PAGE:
Note:  Do not rely on this information. It is very old.

Commanderin Chief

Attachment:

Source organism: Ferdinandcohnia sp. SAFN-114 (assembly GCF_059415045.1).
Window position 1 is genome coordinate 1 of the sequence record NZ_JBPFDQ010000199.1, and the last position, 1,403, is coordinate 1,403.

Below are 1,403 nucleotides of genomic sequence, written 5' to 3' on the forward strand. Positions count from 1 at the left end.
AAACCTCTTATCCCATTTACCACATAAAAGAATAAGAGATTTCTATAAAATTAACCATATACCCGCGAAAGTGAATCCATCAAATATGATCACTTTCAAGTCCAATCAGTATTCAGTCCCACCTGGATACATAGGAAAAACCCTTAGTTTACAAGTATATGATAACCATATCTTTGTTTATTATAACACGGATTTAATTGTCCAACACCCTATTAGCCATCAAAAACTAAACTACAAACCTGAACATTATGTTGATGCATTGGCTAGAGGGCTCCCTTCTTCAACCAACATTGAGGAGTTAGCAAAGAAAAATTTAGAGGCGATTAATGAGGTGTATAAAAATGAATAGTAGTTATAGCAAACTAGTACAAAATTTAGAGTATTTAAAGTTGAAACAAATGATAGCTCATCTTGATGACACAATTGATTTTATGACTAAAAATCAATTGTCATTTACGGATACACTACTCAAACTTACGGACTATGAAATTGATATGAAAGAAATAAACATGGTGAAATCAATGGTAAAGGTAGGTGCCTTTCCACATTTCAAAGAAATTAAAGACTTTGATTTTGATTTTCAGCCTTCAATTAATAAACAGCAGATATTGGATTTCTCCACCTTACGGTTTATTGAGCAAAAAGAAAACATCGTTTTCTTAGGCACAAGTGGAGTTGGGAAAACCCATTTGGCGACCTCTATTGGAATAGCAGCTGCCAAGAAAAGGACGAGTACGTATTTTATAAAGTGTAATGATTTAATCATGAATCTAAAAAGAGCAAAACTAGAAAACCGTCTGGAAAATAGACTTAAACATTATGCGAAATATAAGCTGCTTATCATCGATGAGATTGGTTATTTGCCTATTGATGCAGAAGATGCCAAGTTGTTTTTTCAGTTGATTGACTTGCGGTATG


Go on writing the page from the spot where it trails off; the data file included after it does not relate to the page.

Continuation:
Commander-in-Chief. In the United States the command of the army and navy is vested by the Constitution in the President. In England, however, the functions of the Crown being constitutionally exercised through ministers, the administration of the army is delegated to the Secretary of State for War, under whom is the Commander-in-Chief (sometimes a royal duke), the head of the active branch of the service, charged with the supreme command of the army at home, the superintendence of enlistment, the arrangements for promotion, and the distribution of rewards subject to approval by the Crown. The term is also applied to the commander of a detached portion of the forces, as in a colony. A colonial governor, though a civilian, usually has the supreme civil command of the forces of his district vested in him.